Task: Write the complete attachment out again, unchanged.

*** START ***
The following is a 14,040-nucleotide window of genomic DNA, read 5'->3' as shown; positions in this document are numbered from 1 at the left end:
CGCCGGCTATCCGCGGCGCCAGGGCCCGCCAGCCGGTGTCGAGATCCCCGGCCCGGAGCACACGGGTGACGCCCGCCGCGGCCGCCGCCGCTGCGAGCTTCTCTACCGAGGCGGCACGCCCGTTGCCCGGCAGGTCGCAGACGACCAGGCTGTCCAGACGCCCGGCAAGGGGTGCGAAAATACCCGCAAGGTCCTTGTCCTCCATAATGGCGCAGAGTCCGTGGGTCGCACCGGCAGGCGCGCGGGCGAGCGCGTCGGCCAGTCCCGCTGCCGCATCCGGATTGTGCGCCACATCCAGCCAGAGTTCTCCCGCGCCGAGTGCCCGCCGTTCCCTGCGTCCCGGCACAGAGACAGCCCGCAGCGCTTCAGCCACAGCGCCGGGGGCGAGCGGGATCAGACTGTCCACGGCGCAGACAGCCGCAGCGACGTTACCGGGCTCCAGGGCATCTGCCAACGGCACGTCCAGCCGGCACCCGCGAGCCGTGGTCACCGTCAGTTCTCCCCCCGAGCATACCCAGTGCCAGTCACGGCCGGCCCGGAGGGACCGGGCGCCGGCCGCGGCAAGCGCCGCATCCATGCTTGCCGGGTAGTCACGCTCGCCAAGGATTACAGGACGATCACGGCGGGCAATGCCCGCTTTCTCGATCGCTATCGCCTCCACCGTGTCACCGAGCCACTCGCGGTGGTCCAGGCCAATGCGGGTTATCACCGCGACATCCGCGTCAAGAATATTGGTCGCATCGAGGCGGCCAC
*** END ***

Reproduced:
The following is a 14,040-nucleotide window of genomic DNA, read 5'->3' as shown; positions in this document are numbered from 1 at the left end:
CGCCGGCTATCCGCGGCGCCAGGGCCCGCCAGCCGGTGTCGAGATCCCCGGCCCGGAGCACACGGGTGACGCCCGCCGCGGCCGCCGCCGCTGCGAGCTTCTCTACCGAGGCGGCACGCCCGTTGCCCGGCAGGTCGCAGACGACCAGGCTGTCCAGACGCCCGGCAAGGGGTGCGAAAATACCCGCAAGGTCCTTGTCCTCCATAATGGCGCAGAGTCCGTGGGTCGCACCGGCAGGCGCGCGGGCGAGCGCGTCGGCCAGTCCCGCTGCCGCATCCGGATTGTGCGCCACATCCAGCCAGAGTTCTCCCGCGCCGAGTGCCCGCCGTTCCCTGCGTCCCGGCACAGAGACAGCCCGCAGCGCTTCAGCCACAGCGCCGGGGGCGAGCGGGATCAGACTGTCCACGGCGCAGACAGCCGCAGCGACGTTACCGGGCTCCAGGGCATCTGCCAACGGCACGTCCAGCCGGCACCCGCGAGCCGTGGTCACCGTCAGTTCTCCCCCCGAGCATACCCAGTGCCAGTCACGGCCGGCCCGGAGGGACCGGGCGCCGGCCGCGGCAAGCGCCGCATCCATGCTTGCCGGGTAGTCACGCTCGCCAAGGATTACAGGACGATCACGGCGGGCAATGCCCGCTTTCTCGATCGCTATCGCCTCCACCGTGTCACCGAGCCACTCGCGGTGGTCCAGGCCAATGCGGGTTATCACCGCGACATCCGCGTCAAGAATATTGGTCGCATCGAGGCGGCCAC